Each of the frame means 90 and 92 consists of a grid of nine square holes 96 and 98 adapted to the outer contours of the guide means 56 or 57 respectively. The holes 96 in frame means 90 are closely adjacent to each other to form a square matrix of 33 which is in alignment to the equivalent matrix formed by the inserts 74 of the stripper plate 70 as shown in FIG. 7. The latter Figure shows the test head portion of assembly 12 from the bottom side. The square holes 98 of frame means 92 are arranged in the same manner.

As shown in FIG. 3, frame means 92 is laterally adjustable in X direction of arrow 100 by means of a cylindrical rod 102 which has at its upper end a hexagon socket 104 and at its lower end an eccentric extension 106 which is cylindric in its cross-section and which engages a cylindrical recess 108 of frame 92. Rod 102 includes a groove 110 containing a locking ring 112 which secures rod 102 in its angular position. Turning rod 102 causes a lateral adjustment of frame 92 in the direction X indicated by arrow 100. By the lateral adjustment of frame means 92 the buckling beams 50 the diameter of which is, for example, about 0.15 mm are in parallel laterally deflected by offsetting the guide means 57 relative to the guide plates 56 and 58 and the exit means 54 (FIG. 3). Rods 60 which are less than 1 mm in diameter participate in the lateral deflection. By fine tuning of rod 102 the buckling beams 50 are deflected in X direction by a predetermined amount to ensure a minimum contact between the individual wires and to adjust the contact force of the buckling beam tips to the pads of the product being tested. An increased lateral deflection of the buckling beams 50 reduces the contact force, while reducing the amount of deflection increases the contact force.

The buckling beams 50 are continuous wires running from stripper plate 70 through the carrier block 48, the cables 47, array cables 114 and an assembly cable 116 to a test apparatus 118 (FIG. 1). Thus continuous wires run from the bottom of the stripper plate 72 all the way to the test apparatus 118 to establish a failure free transfer of the test signals between the test apparatus and the product being tested. While the beam wires may consist of the same material throughout their length, alternatively portions of different materials may be bonded or welded together to form a continuous wire.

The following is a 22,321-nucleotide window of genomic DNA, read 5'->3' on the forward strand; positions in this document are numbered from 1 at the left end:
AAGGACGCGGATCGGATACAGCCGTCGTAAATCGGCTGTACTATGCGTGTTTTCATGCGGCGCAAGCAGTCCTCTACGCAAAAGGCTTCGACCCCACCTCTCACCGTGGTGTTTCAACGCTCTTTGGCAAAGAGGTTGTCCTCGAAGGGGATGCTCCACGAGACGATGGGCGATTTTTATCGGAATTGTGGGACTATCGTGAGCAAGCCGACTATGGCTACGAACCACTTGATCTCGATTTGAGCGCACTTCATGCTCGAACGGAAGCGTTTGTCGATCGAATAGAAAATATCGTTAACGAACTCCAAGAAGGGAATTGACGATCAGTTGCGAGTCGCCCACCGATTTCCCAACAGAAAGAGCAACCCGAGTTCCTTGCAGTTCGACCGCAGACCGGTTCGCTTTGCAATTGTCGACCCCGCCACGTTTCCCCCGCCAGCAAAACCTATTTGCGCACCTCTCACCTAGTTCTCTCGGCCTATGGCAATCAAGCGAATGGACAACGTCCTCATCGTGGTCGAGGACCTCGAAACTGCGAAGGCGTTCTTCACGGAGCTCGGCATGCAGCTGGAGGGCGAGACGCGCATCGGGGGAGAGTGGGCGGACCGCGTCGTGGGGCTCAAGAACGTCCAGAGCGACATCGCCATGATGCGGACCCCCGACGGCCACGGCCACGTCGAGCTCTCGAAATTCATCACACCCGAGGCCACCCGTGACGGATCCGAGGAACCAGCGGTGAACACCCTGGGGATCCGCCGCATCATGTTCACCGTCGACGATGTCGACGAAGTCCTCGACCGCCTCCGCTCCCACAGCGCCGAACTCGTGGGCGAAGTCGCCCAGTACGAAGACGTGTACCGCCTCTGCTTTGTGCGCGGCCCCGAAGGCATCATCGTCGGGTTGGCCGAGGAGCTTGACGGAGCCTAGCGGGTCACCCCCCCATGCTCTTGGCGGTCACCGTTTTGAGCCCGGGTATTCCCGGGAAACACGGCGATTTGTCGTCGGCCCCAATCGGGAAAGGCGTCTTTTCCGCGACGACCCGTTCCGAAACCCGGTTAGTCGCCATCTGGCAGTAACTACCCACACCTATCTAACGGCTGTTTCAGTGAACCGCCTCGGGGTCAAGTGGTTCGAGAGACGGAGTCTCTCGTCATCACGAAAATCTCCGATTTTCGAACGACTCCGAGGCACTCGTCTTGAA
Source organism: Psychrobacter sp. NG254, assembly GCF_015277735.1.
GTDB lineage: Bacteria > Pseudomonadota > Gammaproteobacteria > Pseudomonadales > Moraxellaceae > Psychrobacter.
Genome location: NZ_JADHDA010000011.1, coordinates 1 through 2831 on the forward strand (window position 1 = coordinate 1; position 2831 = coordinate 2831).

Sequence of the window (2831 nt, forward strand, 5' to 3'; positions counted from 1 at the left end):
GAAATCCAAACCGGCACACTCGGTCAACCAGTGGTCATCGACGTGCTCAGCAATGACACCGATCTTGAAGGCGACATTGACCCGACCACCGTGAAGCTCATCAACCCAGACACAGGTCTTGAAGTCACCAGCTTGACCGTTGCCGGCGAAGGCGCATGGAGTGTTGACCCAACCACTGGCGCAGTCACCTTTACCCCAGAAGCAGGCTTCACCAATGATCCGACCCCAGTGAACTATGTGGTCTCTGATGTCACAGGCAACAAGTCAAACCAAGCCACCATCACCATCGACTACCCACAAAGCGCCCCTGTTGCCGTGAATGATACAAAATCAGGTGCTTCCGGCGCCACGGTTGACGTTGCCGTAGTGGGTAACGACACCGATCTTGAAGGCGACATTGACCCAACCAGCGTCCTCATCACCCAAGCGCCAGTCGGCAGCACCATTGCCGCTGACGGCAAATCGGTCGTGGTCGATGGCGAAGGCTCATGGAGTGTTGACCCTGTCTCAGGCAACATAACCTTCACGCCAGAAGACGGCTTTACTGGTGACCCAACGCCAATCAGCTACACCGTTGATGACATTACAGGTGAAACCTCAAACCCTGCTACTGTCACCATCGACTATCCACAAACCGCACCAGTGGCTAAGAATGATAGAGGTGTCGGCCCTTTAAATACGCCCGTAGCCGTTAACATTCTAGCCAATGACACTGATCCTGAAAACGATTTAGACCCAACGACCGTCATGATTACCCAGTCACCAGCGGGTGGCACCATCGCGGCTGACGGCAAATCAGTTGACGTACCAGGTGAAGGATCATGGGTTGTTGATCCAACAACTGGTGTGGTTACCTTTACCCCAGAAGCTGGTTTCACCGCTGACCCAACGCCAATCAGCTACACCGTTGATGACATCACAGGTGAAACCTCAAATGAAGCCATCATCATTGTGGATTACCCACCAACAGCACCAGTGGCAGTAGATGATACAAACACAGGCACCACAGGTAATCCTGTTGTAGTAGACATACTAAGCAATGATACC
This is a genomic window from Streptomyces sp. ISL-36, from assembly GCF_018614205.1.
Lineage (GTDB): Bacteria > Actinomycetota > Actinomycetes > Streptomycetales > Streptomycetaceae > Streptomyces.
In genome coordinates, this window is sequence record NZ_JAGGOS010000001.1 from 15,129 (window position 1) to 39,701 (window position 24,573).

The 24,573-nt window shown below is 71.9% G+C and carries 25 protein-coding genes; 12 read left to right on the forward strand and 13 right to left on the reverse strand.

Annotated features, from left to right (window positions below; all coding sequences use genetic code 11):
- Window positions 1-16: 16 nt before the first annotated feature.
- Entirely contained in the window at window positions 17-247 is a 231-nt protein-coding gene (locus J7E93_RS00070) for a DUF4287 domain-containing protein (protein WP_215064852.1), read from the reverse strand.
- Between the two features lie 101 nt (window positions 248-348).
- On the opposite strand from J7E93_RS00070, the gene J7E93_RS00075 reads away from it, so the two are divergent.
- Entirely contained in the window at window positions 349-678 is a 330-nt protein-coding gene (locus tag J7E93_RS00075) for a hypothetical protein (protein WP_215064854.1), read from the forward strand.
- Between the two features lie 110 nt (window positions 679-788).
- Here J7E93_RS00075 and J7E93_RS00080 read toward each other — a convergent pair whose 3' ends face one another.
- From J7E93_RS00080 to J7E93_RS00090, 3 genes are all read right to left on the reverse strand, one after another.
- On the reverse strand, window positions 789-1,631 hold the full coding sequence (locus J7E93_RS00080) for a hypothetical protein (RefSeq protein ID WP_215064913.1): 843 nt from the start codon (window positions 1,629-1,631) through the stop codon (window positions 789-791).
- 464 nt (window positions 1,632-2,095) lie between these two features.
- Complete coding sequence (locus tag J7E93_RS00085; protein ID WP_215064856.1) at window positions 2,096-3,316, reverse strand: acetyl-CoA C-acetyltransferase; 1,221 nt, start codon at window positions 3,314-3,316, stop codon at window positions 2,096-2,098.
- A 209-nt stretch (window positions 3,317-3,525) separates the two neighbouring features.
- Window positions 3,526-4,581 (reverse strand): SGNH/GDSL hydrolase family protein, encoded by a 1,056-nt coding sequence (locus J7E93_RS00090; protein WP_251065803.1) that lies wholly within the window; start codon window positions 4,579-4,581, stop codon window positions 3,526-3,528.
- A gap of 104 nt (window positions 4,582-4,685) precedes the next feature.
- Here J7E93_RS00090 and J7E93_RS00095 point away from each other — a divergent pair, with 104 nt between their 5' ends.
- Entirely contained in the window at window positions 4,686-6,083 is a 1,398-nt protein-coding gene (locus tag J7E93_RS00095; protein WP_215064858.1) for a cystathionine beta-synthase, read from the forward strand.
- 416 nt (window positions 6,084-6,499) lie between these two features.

FIG. 3 illustrates schematically the product 120 being tested which is supported by a table 122 movable in the direction Z of arrow 24. The pad pattern of product 120 may fully correspond to the pattern constituted by the 33 matrix of buckling beam arrays such as 126 (FIG. 7). That matrix is arranged at a rectangular corner of the assembly four of which when arranged in opposition to each other form a probe head.

The pad pattern of the product being tested may form a subset of the buckling beam tip positions. FIG. 7 shows that, except for the small areas which are occupied by the columns 60 and the gaps 128 between the arrays, the whole test head area may be occupied by probe positions each of which is formed by a beam tip. This arrangement allows that in parallel a large number of pads may be contacted for test purposes, and consequently the test time may be reduced considerably. It should be noted that the test probe positions may even be located in the small areas between the rods 60 and the edges of the guide means 56, 57, 58 and stripper plate inserts 74, as shown in FIGS. 4 and 7 by reference number 50a.

As shown in FIG. 2 The beam tips are protected from mechanical damage since they are housed within the stripper plate insert 74 up to their contact with product 120 being tested. The holes in the insert 74 are precisely sized to the diameter of the coated beams 50 and to their position according to the class of pad patterns of the products being tested.

In performing a test operation the table 122 carrying the product being tested is raised to bring product 120 in contact with stripper plate 70 which then is forced upward relative to assembly block 12 against the action of spring 82. During this movement the tips of buckling beams 50 contact the test pads (not shown) of product 120 and the beams deflect a predetermined amount which is defined by gap 86 and which may be about 0.5 mm. When extension 88 contacts frame means 92 terminating distance gap 86, beams 50 continue to be deflected and are in secure contact to the pads of the product being tested. During this operation the beams 50 do not take up the force applied by the stripper plate against the product being tested. Any additional upward movement of product 120 is absorbed by spring 22 which allows an upward movement of assembly block 12 by a distance determined by the gap between distance tube 20 and the bottom surface of mount 14. The buckling beam test probes 50 and the whole contactor 10 is thus protected against excess forces applied to the stripper plate 70 in preparation, during or after the test operation.